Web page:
If you've written a Will online, it's important to remember that you might need to update it and change various parts of it as your own life and priorities shift. A Will is meant to represent what matters to you, and if you grow and evolve as a person or your financial situation is altered, there could be a need to modify your future plans to reflect that.
Has your family situation changed?
If you've had kids or gained new dependants since you last updated your Will, this is the time to sit down and rethink it. When you have a family for the first time, your Will should reflect what you want to happen in the event of your death to make sure they're taken care of.
Alternatively, if you have recently gained a spouse or have been through a separation, you might want to reflect on your plans for that person and what you are and aren't willing to leave to them as a beneficiary.
Has your financial situation changed?
If you've come into some new significant assets, you'll want to ensure you have plans for them. Buying a house or a car, for example, is a step that should prompt you to update your Will so that the right people will receive those assets. If you've made a major investment or lost or traded away an asset, that's also a trigger point to change your Will.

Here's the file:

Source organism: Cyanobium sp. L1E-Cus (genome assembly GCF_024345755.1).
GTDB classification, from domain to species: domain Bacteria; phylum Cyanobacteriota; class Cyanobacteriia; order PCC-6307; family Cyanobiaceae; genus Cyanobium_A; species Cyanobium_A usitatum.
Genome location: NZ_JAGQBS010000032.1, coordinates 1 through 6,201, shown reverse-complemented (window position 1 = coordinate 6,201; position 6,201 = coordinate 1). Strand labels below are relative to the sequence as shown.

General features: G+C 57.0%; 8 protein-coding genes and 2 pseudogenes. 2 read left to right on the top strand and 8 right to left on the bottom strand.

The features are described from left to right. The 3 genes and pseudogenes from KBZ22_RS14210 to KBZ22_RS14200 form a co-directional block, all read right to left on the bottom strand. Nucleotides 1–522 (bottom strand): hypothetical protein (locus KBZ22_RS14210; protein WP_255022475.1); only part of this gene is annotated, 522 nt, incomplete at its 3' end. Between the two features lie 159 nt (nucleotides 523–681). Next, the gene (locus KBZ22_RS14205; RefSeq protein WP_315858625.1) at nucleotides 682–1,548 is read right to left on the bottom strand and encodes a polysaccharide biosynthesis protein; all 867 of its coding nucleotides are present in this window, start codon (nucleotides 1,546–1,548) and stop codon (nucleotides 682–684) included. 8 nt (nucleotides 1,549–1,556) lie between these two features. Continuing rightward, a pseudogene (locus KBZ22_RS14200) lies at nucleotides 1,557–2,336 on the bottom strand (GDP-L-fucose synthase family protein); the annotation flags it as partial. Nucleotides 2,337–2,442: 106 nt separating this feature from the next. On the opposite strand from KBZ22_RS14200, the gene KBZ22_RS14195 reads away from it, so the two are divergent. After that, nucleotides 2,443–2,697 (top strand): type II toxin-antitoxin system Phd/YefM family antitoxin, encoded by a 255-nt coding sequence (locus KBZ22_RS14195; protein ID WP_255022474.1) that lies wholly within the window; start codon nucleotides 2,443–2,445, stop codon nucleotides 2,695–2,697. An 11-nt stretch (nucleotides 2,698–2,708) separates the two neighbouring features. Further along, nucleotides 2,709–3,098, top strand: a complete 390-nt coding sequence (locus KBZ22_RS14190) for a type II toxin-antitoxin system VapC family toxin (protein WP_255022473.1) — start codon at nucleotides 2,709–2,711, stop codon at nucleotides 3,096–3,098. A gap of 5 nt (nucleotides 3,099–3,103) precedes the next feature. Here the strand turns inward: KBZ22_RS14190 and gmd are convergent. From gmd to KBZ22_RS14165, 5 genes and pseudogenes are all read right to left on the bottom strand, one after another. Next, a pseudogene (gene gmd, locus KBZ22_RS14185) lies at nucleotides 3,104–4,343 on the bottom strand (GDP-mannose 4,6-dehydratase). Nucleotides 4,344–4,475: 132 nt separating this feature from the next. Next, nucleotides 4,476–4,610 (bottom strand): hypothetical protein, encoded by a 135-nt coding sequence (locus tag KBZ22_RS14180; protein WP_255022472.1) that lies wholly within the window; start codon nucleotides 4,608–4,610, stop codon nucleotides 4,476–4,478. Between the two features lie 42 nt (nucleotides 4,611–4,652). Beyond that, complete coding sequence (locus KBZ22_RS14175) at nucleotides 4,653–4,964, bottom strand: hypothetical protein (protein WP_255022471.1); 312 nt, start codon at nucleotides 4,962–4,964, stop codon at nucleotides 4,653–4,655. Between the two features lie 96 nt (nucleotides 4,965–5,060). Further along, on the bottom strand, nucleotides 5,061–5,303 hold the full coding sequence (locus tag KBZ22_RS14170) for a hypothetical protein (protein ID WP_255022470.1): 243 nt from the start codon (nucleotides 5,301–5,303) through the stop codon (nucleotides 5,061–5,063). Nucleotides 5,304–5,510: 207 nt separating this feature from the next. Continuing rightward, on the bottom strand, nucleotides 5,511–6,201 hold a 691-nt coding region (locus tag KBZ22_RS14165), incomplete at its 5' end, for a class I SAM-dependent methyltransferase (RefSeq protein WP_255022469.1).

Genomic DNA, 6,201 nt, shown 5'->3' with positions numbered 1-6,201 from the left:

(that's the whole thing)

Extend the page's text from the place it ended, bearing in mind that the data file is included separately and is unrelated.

Finances do transform over time, and there's a need to stay up to date as much as possible, particularly if your net worth has grown.
A change in state laws, tax rules, or just the economy-wide climate can all make sense as triggers. Staying ahead of the curve matters here, and it should be on your list of things to think about regularly as a part of managing your financial health and wellbeing.
How to revise your Will
Revising a Will is not as hard as it might seem. First, you have to make sure that the information you want to include in it is accurate. Then you should take a look at the specifics of your Will. For example, if you are giving instructions to your children, you need to make sure that there aren't conflicts with other instructions you have given them.
With an online Will, it becomes a much simpler process; rather than sitting back with a lawyer and rewriting it from top to bottom, you can actually update each of the parts that you need from the comfort of your home and produce a new version of the Will to sign in a matter of moments.
Disclaimer: The content of this blog is intended to provide a general guide to the subject matter. This blog should not be relied upon as legal, financial, accounting or tax advice.